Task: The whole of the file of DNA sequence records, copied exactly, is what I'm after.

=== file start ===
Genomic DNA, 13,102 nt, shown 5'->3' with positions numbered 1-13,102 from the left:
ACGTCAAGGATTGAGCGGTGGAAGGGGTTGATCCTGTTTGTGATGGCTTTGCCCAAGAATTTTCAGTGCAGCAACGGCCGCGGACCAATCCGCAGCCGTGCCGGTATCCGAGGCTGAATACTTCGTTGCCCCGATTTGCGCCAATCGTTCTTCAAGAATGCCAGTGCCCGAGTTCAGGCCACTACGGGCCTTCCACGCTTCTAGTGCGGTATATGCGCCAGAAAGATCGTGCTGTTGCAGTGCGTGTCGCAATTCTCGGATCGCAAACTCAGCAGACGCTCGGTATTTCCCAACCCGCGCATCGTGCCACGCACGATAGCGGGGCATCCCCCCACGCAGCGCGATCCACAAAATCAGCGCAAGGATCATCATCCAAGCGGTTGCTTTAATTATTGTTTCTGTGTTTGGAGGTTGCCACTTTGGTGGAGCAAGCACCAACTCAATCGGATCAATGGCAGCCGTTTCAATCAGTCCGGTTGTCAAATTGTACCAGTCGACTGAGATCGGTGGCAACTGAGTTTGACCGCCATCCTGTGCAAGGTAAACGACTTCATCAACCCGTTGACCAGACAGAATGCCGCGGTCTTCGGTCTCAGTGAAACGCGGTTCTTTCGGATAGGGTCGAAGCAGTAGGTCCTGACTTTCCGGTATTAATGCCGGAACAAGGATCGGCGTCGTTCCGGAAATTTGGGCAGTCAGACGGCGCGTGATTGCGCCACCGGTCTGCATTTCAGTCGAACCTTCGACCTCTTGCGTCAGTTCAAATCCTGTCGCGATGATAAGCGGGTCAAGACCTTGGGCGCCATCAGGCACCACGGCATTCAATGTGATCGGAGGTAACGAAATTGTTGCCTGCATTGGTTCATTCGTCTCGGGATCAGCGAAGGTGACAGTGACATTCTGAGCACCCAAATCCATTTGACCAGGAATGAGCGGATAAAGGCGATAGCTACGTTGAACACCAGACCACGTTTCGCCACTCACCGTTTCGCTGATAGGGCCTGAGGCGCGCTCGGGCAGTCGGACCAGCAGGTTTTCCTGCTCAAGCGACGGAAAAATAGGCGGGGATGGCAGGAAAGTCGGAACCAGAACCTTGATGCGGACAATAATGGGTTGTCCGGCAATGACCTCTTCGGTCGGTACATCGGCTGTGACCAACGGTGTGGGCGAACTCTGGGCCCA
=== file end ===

Genomic DNA, 13,102 nt, shown 5'->3' with positions numbered 1-13,102 from the left:
ACGTCAAGGATTGAGCGGTGGAAGGGGTTGATCCTGTTTGTGATGGCTTTGCCCAAGAATTTTCAGTGCAGCAACGGCCGCGGACCAATCCGCAGCCGTGCCGGTATCCGAGGCTGAATACTTCGTTGCCCCGATTTGCGCCAATCGTTCTTCAAGAATGCCAGTGCCCGAGTTCAGGCCACTACGGGCCTTCCACGCTTCTAGTGCGGTATATGCGCCAGAAAGATCGTGCTGTTGCAGTGCGTGTCGCAATTCTCGGATCGCAAACTCAGCAGACGCTCGGTATTTCCCAACCCGCGCATCGTGCCACGCACGATAGCGGGGCATCCCCCCACGCAGCGCGATCCACAAAATCAGCGCAAGGATCATCATCCAAGCGGTTGCTTTAATTATTGTTTCTGTGTTTGGAGGTTGCCACTTTGGTGGAGCAAGCACCAACTCAATCGGATCAATGGCAGCCGTTTCAATCAGTCCGGTTGTCAAATTGTACCAGTCGACTGAGATCGGTGGCAACTGAGTTTGACCGCCATCCTGTGCAAGGTAAACGACTTCATCAACCCGTTGACCAGACAGAATGCCGCGGTCTTCGGTCTCAGTGAAACGCGGTTCTTTCGGATAGGGTCGAAGCAGTAGGTCCTGACTTTCCGGTATTAATGCCGGAACAAGGATCGGCGTCGTTCCGGAAATTTGGGCAGTCAGACGGCGCGTGATTGCGCCACCGGTCTGCATTTCAGTCGAACCTTCGACCTCTTGCGTCAGTTCAAATCCTGTCGCGATGATAAGCGGGTCAAGACCTTGGGCGCCATCAGGCACCACGGCATTCAATGTGATCGGAGGTAACGAAATTGTTGCCTGCATTGGTTCATTCGTCTCGGGATCAGCGAAGGTGACAGTGACATTCTGAGCACCCAAATCCATTTGACCAGGAATGAGCGGATAAAGGCGATAGCTACGTTGAACACCAGACCACGTTTCGCCACTCACCGTTTCGCTGATAGGGCCTGAGGCGCGCTCGGGCAGTCGGACCAGCAGGTTTTCCTGCTCAAGCGACGGAAAAATAGGCGGGGATGGCAGGAAAGTCGGAACCAGAACCTTGATGCGGACAATAATGGGTTGTCCGGCAATGACCTCTTCGGTCGGTACATCGGCTGTGACCAACGGTGTGGGCGAACTCTGGGCCCA